Monday, November 26, 2012

Dan Savage Responds to the Poly-As-Identity/Orientation Controversy

With regard to last week's post about Dan Savage's advice to a polyamorous person trying to cope with a monogamous partner's pressure to be monogamous, it seems that he's been hearing quite a lot from people with all sorts of perspectives.  He references this today in a blog post:
"I said 'no' in last week's Savage Love, kicking off a shitstorm in the comments thread, in my e-mail inbox, and here and there on the interwebs. (Even the right-wing nutjobs have taken notice.) At least one poly person agrees with me:
There are a few problems with describing polyamory as a sexual orientation. The first of which is that polyamory is not sexual. Polyamory is about relationships, honesty, and intimacy. Look back at the definitions given by Loving More. Not a single one mentions sex. Calling polyamory a sexual orientation is a joke.
Secondly, polyamory is not an orientation. Polyamory is not a physical desire or a feeling. While there is not complete agreement on what polyamory is, there is clear agreement about it isn’t. And it isn’t just an attraction to multiple people. As Shaun pointed out, if you define polyamory as a feeling or an inclination, then half of the country is polyamorous, which is an absurd result. Almost everyone feels attraction for multiple people at the same time. This does not make them polyamorous.
A third problem with describing poly as a sexual orientation is that being poly is nothing like being GLB. Being GLB is about the type of person to whom you are sexually attracted. Being polyamorous is about the amount of people you love. Describing polyamory as a sexual orientation suggests a false equivalence between the groups, and seems like an attempt to coopt the sympathy that the GLBT community has built up.
I'm hearing from lots of poly folks who disagree. I'm going to let them have their say in next week's Savage Love."
Dan provides a link to my and another post on this issue.  I left a comment that I hope comes across as both thoughtful and respectful.   And it's very col that he's going to let people have their say in next week's Savage Love.  Stay tuned for Round 2.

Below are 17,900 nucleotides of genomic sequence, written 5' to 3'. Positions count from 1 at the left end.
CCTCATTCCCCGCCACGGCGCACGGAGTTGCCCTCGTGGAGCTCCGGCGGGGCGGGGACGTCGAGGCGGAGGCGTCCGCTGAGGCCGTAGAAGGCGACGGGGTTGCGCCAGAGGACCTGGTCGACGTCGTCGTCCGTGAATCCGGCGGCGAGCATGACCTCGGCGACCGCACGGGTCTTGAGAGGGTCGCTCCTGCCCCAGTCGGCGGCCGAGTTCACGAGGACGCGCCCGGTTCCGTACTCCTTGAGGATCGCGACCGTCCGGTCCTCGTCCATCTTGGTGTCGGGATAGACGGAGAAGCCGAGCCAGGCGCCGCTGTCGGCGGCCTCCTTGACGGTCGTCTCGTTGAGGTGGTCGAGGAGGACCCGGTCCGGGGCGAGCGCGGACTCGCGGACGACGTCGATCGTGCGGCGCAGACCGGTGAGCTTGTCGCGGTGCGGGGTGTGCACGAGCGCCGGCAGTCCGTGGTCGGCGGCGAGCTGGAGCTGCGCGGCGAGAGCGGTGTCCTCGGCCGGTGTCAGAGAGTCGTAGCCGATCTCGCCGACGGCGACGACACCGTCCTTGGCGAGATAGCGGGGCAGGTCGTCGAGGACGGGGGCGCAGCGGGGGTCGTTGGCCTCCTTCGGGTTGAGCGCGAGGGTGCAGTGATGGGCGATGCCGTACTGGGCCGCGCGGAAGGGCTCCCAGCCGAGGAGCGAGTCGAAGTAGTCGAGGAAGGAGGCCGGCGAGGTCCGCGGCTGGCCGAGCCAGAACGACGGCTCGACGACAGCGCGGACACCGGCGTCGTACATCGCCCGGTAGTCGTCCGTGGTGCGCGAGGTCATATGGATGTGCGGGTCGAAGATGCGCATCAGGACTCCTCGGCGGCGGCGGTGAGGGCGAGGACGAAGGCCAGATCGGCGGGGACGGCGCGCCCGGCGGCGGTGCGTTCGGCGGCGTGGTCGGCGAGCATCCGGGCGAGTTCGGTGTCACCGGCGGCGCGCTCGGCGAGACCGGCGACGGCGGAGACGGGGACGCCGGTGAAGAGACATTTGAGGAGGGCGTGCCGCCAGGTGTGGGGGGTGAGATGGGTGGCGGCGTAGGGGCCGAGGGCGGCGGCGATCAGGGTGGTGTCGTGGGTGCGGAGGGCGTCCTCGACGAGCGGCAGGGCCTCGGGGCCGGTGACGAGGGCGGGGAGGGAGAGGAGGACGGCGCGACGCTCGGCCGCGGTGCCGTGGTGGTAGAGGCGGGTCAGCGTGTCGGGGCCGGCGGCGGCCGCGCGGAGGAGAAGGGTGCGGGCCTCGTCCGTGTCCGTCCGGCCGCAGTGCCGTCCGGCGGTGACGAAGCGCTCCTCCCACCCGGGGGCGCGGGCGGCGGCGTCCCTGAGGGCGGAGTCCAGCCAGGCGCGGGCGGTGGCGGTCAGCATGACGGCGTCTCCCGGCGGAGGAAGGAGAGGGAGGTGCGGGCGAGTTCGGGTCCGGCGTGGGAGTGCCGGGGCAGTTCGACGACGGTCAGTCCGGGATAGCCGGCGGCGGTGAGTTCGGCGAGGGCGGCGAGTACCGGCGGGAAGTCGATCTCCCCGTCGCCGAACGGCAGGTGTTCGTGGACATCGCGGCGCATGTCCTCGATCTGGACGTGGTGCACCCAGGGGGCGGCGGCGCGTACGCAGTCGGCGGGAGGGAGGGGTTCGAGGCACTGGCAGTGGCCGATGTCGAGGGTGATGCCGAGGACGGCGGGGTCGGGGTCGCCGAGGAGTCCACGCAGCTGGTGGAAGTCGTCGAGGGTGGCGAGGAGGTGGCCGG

3 comments:

dave94015 said...

I felt conflicted about how to react to Mr. Savage's remarks to the person who asked his advice. Although I often agree with Savage's views, I think he missed the mark on this issue and I hope he receives many comments from the polyamory side.
I hope Savage will eventually respect the significance of polyamory to those who live this way.

Sabrina Morgan said...

I think it's interesting – and telling – that Savage seems to think of sympathy as a finite resource. Is polyamory a sexual orientation? No. A relationship orientation? Sure. And, much like being introverted vs. extroverted, finding a large percentage of the population leans that way shouldn't really be shocking (even if they don't all pursue those leanings for whatever reason). "It can't be an orientation if it's common" makes no sense. Granted, we're not used to seeing a common orientation culturally stigmatized, but if poly is a spectrum and few folks are 5's...

It makes sense that much like sexual orientation, relationship orientation would operate on a spectrum (with some falling strongly to one side or the other, some firmly in the middle, and many moving along the continuum at various points in life). Perhaps monogamish would be the poly equivalent of a Kinsey 2?

I do agree that some of the poly community's usage of orientation language has come off as co-opting, however. We could be more graceful around that for sure.

Anita Wagner Illig said...

Sabrina, I like the continuum model when referring to polyamory as an identity or orientation and think using a Kinsey-Scale-like numbering system could be quite helpful and useful to those who are new to polyamory and trying to navigate without enough road signs. Sounds like something Franklin Veaux/tacit would do, he's very good at creating visuals and applying them to polyamory.

As to co-opting language, I think people are using language they know. As interest in polyamory grows and the movement expands, we need language that allows us to communicate effectively, and lacking other terms, it seems to make sense to use what already exists and what people already understand, even as an analogy. I wish I had a dollar for every online discussion I've participated in over the last 17 years or so that involved defining X. And here we are, still struggling to define language, this time around polyamory as orientation or identity. I don't think the referenced co-opting is being done with malice, but we do see defensive reactions that deserve to be taken seriously and heard respectfully.